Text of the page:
During this pandemic, families have been dealing with numerous sources of stress–including unemployment, strains on financial resources, and higher levels of anxiety and depression from living in a time of fear and uncertainty. Young children in poverty are much more likely to live in households where the experience of these stressors is chronic and more severe, independent of the COVID pandemic. Children’s developing brains and their future health may be negatively affected by growing up in these conditions.

Early childhood home visiting programs, including ones evaluated by MDRC that received funding from the federal Maternal, Infant, and Early Childhood Home Visiting (MIECHV) Program, intervene very early—either during a mother’s pregnancy or shortly after a child’s birth—to support positive parenting and family well-being. These programs typically provide three main types of support: direct information and education on child health and development and positive parenting practices; screening and identification of potential needs, risks, and stressors; and connecting families to resources to address identified risks or to achieve a family’s goals.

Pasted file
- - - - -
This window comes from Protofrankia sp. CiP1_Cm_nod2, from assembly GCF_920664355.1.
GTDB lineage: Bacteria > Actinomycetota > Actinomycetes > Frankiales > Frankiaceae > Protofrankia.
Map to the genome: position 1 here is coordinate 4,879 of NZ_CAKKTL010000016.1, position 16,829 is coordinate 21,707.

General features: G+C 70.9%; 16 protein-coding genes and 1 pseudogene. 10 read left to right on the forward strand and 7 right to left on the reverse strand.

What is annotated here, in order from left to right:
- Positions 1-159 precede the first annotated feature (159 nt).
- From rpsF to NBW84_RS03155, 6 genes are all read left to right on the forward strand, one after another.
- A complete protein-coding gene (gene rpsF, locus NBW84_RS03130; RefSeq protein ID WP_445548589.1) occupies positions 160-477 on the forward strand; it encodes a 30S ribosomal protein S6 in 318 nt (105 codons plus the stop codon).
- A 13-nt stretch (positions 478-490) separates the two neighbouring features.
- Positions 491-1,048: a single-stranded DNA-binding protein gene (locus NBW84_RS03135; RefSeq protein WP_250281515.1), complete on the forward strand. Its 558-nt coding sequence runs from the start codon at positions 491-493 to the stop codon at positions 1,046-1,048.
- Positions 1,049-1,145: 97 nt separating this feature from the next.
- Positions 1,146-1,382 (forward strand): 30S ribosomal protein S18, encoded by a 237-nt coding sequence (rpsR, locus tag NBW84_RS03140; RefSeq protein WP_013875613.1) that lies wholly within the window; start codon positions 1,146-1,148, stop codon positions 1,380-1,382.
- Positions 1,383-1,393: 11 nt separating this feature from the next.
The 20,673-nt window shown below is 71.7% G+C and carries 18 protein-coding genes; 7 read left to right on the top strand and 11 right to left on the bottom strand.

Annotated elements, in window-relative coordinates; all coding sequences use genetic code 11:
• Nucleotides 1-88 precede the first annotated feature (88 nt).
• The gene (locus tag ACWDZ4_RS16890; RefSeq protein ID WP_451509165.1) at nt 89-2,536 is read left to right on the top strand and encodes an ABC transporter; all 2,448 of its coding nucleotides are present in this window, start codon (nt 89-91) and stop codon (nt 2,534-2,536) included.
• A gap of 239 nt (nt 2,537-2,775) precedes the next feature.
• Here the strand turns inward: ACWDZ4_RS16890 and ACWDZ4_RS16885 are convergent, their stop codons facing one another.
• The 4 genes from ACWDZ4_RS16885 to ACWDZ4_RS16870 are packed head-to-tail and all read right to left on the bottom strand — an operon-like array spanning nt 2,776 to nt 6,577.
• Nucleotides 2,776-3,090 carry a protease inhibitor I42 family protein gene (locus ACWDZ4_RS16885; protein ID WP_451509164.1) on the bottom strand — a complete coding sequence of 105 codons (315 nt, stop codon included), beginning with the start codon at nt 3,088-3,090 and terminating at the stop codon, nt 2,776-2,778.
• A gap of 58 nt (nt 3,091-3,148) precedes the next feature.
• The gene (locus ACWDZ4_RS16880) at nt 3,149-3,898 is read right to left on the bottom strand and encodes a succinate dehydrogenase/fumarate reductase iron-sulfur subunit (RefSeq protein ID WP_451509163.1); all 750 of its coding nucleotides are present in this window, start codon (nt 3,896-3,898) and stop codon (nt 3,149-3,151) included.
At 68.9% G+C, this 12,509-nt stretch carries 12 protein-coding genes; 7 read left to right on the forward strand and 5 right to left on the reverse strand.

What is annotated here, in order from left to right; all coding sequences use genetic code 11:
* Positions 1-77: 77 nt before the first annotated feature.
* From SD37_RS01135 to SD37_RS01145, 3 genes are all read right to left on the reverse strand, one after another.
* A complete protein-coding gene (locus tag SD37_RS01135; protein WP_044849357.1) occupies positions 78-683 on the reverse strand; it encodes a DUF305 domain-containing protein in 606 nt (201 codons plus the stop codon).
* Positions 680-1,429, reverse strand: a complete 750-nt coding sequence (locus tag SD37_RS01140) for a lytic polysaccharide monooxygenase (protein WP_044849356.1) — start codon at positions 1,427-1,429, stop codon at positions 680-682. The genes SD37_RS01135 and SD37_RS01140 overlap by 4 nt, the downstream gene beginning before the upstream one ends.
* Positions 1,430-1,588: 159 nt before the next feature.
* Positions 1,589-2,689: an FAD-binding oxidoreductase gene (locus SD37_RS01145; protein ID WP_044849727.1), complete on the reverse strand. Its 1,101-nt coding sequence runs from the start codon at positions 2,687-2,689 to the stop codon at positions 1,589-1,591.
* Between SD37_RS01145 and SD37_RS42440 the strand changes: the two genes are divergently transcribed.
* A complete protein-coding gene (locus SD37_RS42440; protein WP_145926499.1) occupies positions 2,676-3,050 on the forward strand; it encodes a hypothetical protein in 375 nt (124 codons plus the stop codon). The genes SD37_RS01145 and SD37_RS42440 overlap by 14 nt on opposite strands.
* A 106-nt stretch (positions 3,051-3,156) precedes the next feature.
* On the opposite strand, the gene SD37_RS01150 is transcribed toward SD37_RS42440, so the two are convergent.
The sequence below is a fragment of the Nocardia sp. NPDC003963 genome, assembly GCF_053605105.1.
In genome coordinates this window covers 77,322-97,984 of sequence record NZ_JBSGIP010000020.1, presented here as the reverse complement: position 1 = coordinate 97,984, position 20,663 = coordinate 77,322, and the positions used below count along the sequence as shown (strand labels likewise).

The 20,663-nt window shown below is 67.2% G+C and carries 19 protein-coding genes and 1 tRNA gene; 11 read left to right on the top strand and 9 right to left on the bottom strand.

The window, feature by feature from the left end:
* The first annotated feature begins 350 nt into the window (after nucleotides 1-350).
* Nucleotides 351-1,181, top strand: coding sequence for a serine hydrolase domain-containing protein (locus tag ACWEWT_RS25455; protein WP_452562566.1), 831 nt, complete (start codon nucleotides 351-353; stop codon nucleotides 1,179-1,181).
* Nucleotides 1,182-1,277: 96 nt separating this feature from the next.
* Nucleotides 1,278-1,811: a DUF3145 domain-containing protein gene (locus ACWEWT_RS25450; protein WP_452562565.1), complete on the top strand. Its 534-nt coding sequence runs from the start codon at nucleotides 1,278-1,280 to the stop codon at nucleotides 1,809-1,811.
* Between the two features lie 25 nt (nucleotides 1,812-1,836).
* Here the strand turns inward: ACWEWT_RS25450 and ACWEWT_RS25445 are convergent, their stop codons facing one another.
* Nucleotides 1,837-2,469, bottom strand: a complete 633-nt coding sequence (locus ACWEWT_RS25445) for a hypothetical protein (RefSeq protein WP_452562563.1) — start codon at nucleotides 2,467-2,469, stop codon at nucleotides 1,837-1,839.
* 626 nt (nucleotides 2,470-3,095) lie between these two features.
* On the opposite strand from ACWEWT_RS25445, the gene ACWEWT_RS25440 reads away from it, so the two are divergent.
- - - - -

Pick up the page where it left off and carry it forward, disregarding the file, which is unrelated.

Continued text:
Behavioral science by MDRC and other researchers shows that engaging in small strategies of change, including relatively simple adjustments such as reframing a problem to make it more addressable, setting realistic goals, and providing reminders, can help gently nudge individuals to follow through on behavioral changes. Not all strategies will work, but one University of Chicago study found that asking parents to set weekly goals for reading with their child, texting them reminders, offering weekly feedback on how they were doing, and providing social rewards (public recognition by communicating success to other parents), made parents in the group that received these behavioral nudges spent 2.5 times more time reading to their child than parents in the control group.

Read the full article about supporting families by Helen Lee at MDRC.